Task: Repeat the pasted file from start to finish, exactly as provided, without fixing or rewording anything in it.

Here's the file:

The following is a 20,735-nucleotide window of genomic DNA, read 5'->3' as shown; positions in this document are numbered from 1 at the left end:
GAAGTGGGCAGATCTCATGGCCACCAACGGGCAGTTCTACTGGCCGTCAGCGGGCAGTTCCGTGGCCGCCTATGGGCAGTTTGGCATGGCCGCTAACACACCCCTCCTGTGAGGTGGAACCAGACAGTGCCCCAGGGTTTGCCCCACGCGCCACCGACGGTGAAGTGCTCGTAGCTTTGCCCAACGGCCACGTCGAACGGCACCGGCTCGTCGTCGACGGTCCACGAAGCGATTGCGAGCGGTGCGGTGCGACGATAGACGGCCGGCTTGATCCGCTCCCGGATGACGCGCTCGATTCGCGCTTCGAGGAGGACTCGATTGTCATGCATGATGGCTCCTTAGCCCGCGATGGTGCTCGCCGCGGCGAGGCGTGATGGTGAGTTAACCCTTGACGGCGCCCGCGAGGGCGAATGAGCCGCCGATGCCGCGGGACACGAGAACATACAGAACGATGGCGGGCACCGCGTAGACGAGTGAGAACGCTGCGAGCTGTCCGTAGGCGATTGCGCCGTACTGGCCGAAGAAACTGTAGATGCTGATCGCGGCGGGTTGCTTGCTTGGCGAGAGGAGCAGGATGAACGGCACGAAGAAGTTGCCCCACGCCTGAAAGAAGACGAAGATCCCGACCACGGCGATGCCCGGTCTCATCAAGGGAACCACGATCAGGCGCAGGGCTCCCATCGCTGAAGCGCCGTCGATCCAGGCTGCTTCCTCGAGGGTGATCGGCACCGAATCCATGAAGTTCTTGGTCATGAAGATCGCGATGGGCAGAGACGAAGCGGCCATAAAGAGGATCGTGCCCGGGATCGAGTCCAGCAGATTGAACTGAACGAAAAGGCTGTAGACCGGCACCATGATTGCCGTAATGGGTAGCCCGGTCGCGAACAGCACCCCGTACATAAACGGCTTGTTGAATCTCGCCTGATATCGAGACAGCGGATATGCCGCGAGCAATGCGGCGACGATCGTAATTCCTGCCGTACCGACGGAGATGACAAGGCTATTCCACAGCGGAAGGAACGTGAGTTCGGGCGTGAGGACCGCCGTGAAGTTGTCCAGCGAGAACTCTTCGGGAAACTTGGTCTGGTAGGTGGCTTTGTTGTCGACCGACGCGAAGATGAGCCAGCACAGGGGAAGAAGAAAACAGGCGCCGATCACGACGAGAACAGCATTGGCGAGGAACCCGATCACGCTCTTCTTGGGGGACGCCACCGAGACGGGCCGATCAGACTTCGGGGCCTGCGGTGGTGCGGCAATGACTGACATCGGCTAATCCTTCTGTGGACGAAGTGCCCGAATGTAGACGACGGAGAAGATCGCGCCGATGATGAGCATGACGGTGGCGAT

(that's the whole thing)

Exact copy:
The following is a 20,735-nucleotide window of genomic DNA, read 5'->3' as shown; positions in this document are numbered from 1 at the left end:
GAAGTGGGCAGATCTCATGGCCACCAACGGGCAGTTCTACTGGCCGTCAGCGGGCAGTTCCGTGGCCGCCTATGGGCAGTTTGGCATGGCCGCTAACACACCCCTCCTGTGAGGTGGAACCAGACAGTGCCCCAGGGTTTGCCCCACGCGCCACCGACGGTGAAGTGCTCGTAGCTTTGCCCAACGGCCACGTCGAACGGCACCGGCTCGTCGTCGACGGTCCACGAAGCGATTGCGAGCGGTGCGGTGCGACGATAGACGGCCGGCTTGATCCGCTCCCGGATGACGCGCTCGATTCGCGCTTCGAGGAGGACTCGATTGTCATGCATGATGGCTCCTTAGCCCGCGATGGTGCTCGCCGCGGCGAGGCGTGATGGTGAGTTAACCCTTGACGGCGCCCGCGAGGGCGAATGAGCCGCCGATGCCGCGGGACACGAGAACATACAGAACGATGGCGGGCACCGCGTAGACGAGTGAGAACGCTGCGAGCTGTCCGTAGGCGATTGCGCCGTACTGGCCGAAGAAACTGTAGATGCTGATCGCGGCGGGTTGCTTGCTTGGCGAGAGGAGCAGGATGAACGGCACGAAGAAGTTGCCCCACGCCTGAAAGAAGACGAAGATCCCGACCACGGCGATGCCCGGTCTCATCAAGGGAACCACGATCAGGCGCAGGGCTCCCATCGCTGAAGCGCCGTCGATCCAGGCTGCTTCCTCGAGGGTGATCGGCACCGAATCCATGAAGTTCTTGGTCATGAAGATCGCGATGGGCAGAGACGAAGCGGCCATAAAGAGGATCGTGCCCGGGATCGAGTCCAGCAGATTGAACTGAACGAAAAGGCTGTAGACCGGCACCATGATTGCCGTAATGGGTAGCCCGGTCGCGAACAGCACCCCGTACATAAACGGCTTGTTGAATCTCGCCTGATATCGAGACAGCGGATATGCCGCGAGCAATGCGGCGACGATCGTAATTCCTGCCGTACCGACGGAGATGACAAGGCTATTCCACAGCGGAAGGAACGTGAGTTCGGGCGTGAGGACCGCCGTGAAGTTGTCCAGCGAGAACTCTTCGGGAAACTTGGTCTGGTAGGTGGCTTTGTTGTCGACCGACGCGAAGATGAGCCAGCACAGGGGAAGAAGAAAACAGGCGCCGATCACGACGAGAACAGCATTGGCGAGGAACCCGATCACGCTCTTCTTGGGGGACGCCACCGAGACGGGCCGATCAGACTTCGGGGCCTGCGGTGGTGCGGCAATGACTGACATCGGCTAATCCTTCTGTGGACGAAGTGCCCGAATGTAGACGACGGAGAAGATCGCGCCGATGATGAGCATGACGGTGGCGAT